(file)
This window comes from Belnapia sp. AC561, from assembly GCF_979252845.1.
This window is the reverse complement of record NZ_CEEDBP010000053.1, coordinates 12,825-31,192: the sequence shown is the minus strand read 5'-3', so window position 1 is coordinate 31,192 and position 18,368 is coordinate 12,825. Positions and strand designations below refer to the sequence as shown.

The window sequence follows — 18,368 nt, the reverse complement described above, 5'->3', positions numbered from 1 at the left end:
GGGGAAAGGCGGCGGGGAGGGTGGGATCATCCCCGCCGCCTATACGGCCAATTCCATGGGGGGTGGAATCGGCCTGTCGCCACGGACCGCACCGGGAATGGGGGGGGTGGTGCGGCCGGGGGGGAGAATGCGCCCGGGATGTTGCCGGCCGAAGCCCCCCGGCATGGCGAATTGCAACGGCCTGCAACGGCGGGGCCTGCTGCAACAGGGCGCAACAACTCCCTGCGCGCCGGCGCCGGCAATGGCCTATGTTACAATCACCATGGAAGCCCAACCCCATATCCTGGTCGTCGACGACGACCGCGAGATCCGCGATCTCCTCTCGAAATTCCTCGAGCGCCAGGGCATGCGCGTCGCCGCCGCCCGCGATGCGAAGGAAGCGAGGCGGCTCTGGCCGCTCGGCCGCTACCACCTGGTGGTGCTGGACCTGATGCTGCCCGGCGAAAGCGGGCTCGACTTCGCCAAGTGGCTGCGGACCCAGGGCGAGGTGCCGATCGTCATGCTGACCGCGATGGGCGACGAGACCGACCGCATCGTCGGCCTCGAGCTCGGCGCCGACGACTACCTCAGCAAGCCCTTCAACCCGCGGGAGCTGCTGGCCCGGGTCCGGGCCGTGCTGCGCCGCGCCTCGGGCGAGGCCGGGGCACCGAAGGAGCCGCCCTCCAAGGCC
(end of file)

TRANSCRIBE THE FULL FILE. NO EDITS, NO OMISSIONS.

This window comes from Belnapia sp. AC561, from assembly GCF_979252845.1.
This window is the reverse complement of record NZ_CEEDBP010000053.1, coordinates 12,825-31,192: the sequence shown is the minus strand read 5'-3', so window position 1 is coordinate 31,192 and position 18,368 is coordinate 12,825. Positions and strand designations below refer to the sequence as shown.

The window sequence follows — 18,368 nt, the reverse complement described above, 5'->3', positions numbered from 1 at the left end:
GGGGAAAGGCGGCGGGGAGGGTGGGATCATCCCCGCCGCCTATACGGCCAATTCCATGGGGGGTGGAATCGGCCTGTCGCCACGGACCGCACCGGGAATGGGGGGGGTGGTGCGGCCGGGGGGGAGAATGCGCCCGGGATGTTGCCGGCCGAAGCCCCCCGGCATGGCGAATTGCAACGGCCTGCAACGGCGGGGCCTGCTGCAACAGGGCGCAACAACTCCCTGCGCGCCGGCGCCGGCAATGGCCTATGTTACAATCACCATGGAAGCCCAACCCCATATCCTGGTCGTCGACGACGACCGCGAGATCCGCGATCTCCTCTCGAAATTCCTCGAGCGCCAGGGCATGCGCGTCGCCGCCGCCCGCGATGCGAAGGAAGCGAGGCGGCTCTGGCCGCTCGGCCGCTACCACCTGGTGGTGCTGGACCTGATGCTGCCCGGCGAAAGCGGGCTCGACTTCGCCAAGTGGCTGCGGACCCAGGGCGAGGTGCCGATCGTCATGCTGACCGCGATGGGCGACGAGACCGACCGCATCGTCGGCCTCGAGCTCGGCGCCGACGACTACCTCAGCAAGCCCTTCAACCCGCGGGAGCTGCTGGCCCGGGTCCGGGCCGTGCTGCGCCGCGCCTCGGGCGAGGCCGGGGCACCGAAGGAGCCGCCCTCCAAGGCC